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A Chalet School Exchange




“Ready, Len?” asked Miss Alton.




The tall young woman hesitated, then nodded.  “Yes. Yes, thank you, Miss Alton”. 




“Good! Then come and meet your form”. 




Len Maynard took a deep breath, gathering both gown and self confidence around her as she followed her headmistress.  Miss Alton, head of the English branch of the Chalet School, turned and smiled at her newest and youngest mistress as she strode down the corridor towards the Fourth form’s room. 




“I know that Hilda Annersley will have talked to you and Jo about this, but I would like to do so myself now” she said.  “There is a real need now for the girls to do well in GCE and it means that here in England we can no longer give the precedence to languages we have done historically.  We have given up the use of three languages in the way you were used to them to concentrate on good Oxford results.  But, I don’t want us to loose our reputation for excellence in languages and so I am keen to push the Fourth in particular before they sit GCE next year.  In addition, we have had some problems with staff over the last year and the language teaching has suffered and so, I am afraid, have the girls’ language skills.  We have decided that they need to improve again!”




“Yes, I see” said Miss Maynard, “I knew of course that Glendower House had given up speaking English, French and German day-about, and Mamma and auntie Madge thought it was impossible to deal properly with the exam. syllabus if it continued here - especially for the girls who are poor at languages. But I did wonder why you were appointing a new languages mistress in these circumstances,” she added, anxiously.




“The girls still need excellent language teaching and I am afraid that the school’s language skills have slipped further than they should have done over the last few years” smiled Miss Alton “it has been difficult to find a balance between the general exam syllabus and maintaining our students’ languages.”




“Oh, I see that of course” said Len.  “I know even in Switzerland, where its very much easier being surrounded by French or German all the time, some people who would be good at maths or science were hampered by trying to work in another language all the time.”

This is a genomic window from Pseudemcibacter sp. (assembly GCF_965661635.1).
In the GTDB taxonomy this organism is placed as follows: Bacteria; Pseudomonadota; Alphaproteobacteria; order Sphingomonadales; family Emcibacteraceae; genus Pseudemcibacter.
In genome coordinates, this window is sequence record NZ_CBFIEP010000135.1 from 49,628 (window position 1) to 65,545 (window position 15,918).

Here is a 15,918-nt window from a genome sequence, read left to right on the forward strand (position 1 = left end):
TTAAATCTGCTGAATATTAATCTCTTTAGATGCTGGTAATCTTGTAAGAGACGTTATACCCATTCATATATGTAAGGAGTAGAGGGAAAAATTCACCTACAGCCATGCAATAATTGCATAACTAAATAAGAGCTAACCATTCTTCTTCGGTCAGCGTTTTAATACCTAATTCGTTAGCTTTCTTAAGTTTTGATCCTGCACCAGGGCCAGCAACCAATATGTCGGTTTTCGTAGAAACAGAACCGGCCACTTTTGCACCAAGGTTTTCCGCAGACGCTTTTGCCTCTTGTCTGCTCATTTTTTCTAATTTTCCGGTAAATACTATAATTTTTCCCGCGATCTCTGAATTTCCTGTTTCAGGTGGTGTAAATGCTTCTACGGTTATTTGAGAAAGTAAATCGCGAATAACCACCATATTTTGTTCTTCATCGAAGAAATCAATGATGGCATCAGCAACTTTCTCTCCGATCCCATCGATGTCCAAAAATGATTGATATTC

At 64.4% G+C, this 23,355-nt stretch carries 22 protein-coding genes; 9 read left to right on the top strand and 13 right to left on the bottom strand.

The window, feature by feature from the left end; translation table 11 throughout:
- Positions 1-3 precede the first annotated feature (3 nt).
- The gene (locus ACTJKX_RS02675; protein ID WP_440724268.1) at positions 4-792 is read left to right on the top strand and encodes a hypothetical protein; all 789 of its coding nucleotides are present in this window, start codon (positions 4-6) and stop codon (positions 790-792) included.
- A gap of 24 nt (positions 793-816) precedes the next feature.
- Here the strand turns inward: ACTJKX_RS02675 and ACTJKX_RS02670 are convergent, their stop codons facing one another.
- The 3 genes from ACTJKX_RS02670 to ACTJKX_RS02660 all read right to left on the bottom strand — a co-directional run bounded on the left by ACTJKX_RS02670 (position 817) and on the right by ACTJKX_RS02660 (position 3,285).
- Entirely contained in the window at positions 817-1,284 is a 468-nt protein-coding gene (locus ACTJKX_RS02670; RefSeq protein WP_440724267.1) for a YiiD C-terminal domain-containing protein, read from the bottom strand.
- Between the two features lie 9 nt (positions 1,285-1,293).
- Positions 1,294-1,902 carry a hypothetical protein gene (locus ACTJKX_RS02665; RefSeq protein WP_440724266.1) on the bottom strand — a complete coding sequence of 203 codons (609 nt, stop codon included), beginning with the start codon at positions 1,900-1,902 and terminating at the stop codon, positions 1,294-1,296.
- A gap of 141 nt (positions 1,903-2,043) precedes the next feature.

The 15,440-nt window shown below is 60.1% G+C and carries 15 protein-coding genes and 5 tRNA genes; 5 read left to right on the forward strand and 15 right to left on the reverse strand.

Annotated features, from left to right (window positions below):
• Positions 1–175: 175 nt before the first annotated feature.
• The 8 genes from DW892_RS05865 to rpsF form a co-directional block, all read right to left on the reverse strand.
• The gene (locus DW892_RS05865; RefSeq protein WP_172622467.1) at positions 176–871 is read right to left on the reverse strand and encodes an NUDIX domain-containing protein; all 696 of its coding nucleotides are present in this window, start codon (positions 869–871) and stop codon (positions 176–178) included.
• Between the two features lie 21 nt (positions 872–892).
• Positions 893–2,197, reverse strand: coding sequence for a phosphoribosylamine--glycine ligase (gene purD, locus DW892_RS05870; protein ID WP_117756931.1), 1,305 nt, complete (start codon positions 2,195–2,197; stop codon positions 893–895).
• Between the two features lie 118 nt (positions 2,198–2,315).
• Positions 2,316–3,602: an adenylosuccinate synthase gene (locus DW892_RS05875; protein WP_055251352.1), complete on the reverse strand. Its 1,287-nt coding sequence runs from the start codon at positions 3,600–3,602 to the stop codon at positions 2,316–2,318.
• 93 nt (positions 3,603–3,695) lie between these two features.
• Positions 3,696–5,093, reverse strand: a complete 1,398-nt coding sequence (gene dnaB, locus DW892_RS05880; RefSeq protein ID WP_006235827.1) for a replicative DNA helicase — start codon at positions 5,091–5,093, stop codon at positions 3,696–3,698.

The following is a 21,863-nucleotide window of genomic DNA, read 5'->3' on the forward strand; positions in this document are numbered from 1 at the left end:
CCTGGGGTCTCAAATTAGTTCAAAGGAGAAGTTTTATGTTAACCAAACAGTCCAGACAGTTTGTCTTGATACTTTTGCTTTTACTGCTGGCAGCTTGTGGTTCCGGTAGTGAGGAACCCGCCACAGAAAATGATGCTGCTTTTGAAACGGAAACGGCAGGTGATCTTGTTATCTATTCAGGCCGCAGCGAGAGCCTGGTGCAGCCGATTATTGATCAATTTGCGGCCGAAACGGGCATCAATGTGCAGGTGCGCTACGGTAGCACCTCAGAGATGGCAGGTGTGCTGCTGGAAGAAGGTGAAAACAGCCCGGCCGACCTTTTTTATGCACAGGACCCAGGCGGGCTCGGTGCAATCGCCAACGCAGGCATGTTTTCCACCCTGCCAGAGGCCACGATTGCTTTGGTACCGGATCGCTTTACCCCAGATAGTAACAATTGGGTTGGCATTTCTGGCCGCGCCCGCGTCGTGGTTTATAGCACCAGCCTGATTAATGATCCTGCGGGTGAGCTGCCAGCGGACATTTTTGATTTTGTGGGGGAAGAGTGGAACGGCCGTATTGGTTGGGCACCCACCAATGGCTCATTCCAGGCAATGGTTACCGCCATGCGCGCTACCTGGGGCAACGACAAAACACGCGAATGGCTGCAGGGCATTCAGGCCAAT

“Exactly” agreed the Head. “So, as you know, you are form mistress of the Fourth form and will take French with all forms except the Sixth, and German with the Third who are the youngest students to take German now.” 




Miss Alton saw Len’s need for reassurance and added.  “I’ve seen your lesson plans, and observed some really excellent work in your teaching practice.  You’ll be fine, Len!”




“Thanks, Miss Alton”, said Len.  “I am looking forward to starting – its funny how I would face any form as a prefect, but …”




“Remember to the Fourth you are grown up” interrupted the Head. “Now come and meet your form!”




Len followed Miss Alton into the large room, full of September sunshine.  The Form rose at the mistresses’ entrance and stood until Miss Alton nodded to them with a smiling “thank you girls!”.  The Fourth sat with only limited chair scraping and shuffling and most looked curiously at the newest staff member.  Len noticed that they were mostly bright and cheerful looking but wondered at one girl who had risen more slowly than the rest and now slouched in her front row seat.




“This is Miss Maynard, Miss Maynard, these are the Fourth formers” introduced the Head. “Girls, please help Miss Maynard with anything she needs to know”. 




“The bell goes for Prayers in ten minutes so once you’ve registered them it will be more or less time” added Miss Alton in an undertone. 




The girls rose again as the Head left the room then sat, most of them looking at Len with interest.  Len looked over her form, holding her chestnut head straight and returned their look with the clear eyes her mother always declared reminded her of wood-violets. 




“We’ll start with registration, and I will try and learn your names quickly” she said. 




Len quickly called over the names, trying to impress them on her memory.  As she finished the bell rang and the form immediately rose to line at the door. 




During Prayers, Len looked with interest at the assembled school. Most of Len’s school days had been spent at the school’s Swiss branch but she had spent a number of years at the school in England.